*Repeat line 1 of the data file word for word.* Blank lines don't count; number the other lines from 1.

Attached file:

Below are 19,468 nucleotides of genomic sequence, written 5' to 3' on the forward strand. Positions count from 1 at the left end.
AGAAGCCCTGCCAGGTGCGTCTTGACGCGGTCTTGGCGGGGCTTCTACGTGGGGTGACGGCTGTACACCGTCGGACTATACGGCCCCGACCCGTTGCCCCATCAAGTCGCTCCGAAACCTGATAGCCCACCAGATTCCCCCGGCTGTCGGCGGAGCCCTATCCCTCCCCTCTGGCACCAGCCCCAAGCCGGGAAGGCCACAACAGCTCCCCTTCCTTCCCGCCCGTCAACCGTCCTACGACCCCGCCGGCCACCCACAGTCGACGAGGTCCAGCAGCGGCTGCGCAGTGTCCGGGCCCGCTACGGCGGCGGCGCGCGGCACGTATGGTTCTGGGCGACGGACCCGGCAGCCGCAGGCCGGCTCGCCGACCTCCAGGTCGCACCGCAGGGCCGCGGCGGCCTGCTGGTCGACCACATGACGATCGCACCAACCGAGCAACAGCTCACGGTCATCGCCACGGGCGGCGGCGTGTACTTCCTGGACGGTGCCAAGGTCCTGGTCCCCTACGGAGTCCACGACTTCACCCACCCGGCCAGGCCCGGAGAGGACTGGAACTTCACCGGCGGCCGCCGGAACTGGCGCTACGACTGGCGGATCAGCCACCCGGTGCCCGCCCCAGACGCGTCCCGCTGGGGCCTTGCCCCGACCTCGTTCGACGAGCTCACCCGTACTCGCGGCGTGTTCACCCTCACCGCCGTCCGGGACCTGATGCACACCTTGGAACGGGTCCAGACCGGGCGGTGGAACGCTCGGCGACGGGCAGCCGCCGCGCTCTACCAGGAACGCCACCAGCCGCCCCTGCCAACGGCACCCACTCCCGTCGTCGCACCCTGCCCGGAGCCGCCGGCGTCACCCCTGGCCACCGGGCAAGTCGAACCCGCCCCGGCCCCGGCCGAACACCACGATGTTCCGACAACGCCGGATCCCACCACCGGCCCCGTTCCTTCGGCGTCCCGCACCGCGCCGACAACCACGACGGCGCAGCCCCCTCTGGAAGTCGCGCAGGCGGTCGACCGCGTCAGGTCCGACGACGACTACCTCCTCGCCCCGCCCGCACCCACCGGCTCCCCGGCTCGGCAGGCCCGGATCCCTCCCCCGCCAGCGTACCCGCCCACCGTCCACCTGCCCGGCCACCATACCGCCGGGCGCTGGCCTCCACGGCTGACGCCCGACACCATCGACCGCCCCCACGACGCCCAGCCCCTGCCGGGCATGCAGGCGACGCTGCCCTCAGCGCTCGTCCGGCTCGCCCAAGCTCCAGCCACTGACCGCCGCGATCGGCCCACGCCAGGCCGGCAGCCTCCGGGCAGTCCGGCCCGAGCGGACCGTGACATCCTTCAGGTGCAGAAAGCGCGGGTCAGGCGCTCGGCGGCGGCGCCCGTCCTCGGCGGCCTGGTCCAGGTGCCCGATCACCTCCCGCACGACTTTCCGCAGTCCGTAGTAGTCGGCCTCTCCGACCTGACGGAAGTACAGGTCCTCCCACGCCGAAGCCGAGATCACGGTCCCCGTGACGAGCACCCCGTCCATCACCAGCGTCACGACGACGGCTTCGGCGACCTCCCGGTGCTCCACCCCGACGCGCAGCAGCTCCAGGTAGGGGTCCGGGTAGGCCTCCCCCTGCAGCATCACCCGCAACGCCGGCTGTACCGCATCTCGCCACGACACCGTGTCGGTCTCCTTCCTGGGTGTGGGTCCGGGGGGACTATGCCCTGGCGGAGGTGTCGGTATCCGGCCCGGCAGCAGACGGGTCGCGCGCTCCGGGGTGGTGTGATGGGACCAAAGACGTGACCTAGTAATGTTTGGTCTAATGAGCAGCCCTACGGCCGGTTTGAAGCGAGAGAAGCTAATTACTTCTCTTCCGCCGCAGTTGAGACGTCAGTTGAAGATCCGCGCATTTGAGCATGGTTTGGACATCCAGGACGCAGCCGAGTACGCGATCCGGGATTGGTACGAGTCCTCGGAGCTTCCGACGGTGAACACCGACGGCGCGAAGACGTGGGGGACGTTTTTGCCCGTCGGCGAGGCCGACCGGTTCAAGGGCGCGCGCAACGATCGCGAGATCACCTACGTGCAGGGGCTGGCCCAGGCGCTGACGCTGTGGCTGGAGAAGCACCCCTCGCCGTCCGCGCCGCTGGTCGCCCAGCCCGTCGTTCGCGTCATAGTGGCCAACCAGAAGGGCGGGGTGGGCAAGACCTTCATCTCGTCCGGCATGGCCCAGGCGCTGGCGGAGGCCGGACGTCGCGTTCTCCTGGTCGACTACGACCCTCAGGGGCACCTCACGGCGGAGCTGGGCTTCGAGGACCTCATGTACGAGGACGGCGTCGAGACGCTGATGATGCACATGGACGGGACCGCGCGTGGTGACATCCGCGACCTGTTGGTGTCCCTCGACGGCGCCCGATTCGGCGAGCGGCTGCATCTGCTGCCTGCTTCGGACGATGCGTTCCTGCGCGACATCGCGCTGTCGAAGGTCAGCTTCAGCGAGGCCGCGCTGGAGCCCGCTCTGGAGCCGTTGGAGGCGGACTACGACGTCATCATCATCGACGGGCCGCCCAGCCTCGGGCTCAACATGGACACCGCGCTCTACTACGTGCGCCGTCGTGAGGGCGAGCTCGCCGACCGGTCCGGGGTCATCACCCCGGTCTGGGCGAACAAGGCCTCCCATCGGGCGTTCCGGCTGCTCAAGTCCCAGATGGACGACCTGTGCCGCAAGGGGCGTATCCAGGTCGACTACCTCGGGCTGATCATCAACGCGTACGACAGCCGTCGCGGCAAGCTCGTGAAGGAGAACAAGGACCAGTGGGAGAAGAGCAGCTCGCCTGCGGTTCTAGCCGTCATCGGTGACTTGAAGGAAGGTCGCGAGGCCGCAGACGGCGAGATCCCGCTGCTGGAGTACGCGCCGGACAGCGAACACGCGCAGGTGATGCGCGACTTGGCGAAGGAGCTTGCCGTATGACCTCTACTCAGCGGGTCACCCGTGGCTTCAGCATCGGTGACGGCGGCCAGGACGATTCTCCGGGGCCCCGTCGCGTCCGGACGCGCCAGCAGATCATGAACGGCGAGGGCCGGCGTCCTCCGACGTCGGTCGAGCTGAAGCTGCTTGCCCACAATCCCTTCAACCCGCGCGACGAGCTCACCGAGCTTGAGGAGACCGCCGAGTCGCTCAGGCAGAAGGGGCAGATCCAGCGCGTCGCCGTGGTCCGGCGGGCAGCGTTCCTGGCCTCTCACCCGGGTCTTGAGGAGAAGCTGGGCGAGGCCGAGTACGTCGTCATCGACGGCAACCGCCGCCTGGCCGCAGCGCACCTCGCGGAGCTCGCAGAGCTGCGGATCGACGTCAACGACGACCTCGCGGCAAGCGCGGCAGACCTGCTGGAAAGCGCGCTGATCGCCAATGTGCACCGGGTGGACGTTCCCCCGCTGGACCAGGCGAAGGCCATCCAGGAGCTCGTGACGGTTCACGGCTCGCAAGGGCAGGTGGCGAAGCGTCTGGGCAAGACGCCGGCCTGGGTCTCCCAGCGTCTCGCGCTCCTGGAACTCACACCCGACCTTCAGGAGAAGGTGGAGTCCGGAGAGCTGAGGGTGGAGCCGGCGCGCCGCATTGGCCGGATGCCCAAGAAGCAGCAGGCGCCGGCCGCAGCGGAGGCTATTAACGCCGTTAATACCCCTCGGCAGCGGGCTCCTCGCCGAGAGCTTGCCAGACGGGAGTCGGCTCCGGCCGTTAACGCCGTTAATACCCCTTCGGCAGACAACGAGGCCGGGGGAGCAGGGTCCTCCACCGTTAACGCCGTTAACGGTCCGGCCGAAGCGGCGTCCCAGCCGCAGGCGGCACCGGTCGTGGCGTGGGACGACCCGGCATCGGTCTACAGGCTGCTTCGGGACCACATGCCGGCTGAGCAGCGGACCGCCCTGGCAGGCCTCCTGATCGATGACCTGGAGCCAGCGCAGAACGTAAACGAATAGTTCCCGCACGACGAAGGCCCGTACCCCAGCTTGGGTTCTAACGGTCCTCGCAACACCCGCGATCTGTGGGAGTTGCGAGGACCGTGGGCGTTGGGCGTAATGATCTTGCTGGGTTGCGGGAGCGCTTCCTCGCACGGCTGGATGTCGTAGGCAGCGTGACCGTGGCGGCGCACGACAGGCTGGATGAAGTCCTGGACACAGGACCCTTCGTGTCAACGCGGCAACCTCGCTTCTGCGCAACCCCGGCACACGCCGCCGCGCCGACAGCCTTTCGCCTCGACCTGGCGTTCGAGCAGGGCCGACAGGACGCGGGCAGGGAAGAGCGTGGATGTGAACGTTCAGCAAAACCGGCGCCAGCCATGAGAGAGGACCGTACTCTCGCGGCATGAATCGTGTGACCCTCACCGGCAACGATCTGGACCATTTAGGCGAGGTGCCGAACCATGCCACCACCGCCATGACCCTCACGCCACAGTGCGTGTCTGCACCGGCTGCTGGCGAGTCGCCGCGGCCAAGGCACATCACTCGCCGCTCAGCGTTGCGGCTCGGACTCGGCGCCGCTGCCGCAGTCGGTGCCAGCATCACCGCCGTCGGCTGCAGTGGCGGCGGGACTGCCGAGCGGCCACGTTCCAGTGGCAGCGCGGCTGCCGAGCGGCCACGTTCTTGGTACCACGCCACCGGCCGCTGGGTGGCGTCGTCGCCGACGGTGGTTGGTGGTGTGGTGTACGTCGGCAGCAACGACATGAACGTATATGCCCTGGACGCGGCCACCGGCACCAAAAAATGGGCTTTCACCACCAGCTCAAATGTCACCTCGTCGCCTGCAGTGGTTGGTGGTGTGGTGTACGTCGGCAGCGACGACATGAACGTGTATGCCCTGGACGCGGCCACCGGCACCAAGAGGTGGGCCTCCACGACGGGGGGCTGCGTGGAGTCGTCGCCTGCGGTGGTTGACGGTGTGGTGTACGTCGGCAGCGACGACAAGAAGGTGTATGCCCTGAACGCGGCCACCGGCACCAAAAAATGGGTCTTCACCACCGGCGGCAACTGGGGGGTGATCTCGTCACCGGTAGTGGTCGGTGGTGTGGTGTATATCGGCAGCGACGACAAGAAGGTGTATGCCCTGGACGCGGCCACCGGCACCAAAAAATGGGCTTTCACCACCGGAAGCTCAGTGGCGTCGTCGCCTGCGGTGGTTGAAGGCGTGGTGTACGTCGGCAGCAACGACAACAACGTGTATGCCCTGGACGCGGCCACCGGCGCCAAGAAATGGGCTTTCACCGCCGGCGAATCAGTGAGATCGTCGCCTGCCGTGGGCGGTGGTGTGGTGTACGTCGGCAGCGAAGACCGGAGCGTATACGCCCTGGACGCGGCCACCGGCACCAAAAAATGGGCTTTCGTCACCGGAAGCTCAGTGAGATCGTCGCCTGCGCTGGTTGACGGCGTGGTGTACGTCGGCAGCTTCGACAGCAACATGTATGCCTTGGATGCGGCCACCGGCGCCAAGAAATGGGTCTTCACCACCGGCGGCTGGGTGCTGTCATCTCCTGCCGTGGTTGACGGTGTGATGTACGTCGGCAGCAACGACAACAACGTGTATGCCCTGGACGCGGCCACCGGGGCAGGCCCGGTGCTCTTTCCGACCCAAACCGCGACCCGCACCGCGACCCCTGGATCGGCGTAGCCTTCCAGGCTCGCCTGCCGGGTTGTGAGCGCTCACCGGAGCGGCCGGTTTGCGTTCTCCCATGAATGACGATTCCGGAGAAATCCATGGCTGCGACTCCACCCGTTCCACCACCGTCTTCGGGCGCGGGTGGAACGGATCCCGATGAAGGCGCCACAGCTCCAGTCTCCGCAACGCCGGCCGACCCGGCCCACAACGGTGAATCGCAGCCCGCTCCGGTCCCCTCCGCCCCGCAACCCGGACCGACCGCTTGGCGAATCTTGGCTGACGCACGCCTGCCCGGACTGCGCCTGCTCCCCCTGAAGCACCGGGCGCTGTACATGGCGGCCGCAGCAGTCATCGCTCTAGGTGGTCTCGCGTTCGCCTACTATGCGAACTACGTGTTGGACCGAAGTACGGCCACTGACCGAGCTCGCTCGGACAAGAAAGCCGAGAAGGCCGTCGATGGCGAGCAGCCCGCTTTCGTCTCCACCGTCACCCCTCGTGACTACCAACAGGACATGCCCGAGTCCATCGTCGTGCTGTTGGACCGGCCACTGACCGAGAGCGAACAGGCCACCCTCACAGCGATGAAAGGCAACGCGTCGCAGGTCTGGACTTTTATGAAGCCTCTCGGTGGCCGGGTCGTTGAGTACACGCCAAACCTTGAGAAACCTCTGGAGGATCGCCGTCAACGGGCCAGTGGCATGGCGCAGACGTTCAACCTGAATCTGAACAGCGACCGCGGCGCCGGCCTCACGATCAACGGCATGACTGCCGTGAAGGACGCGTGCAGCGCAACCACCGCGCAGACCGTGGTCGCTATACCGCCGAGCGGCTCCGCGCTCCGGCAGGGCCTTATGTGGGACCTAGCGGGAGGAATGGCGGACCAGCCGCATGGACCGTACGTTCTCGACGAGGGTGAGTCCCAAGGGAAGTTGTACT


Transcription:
Below are 19,468 nucleotides of genomic sequence, written 5' to 3' on the forward strand. Positions count from 1 at the left end.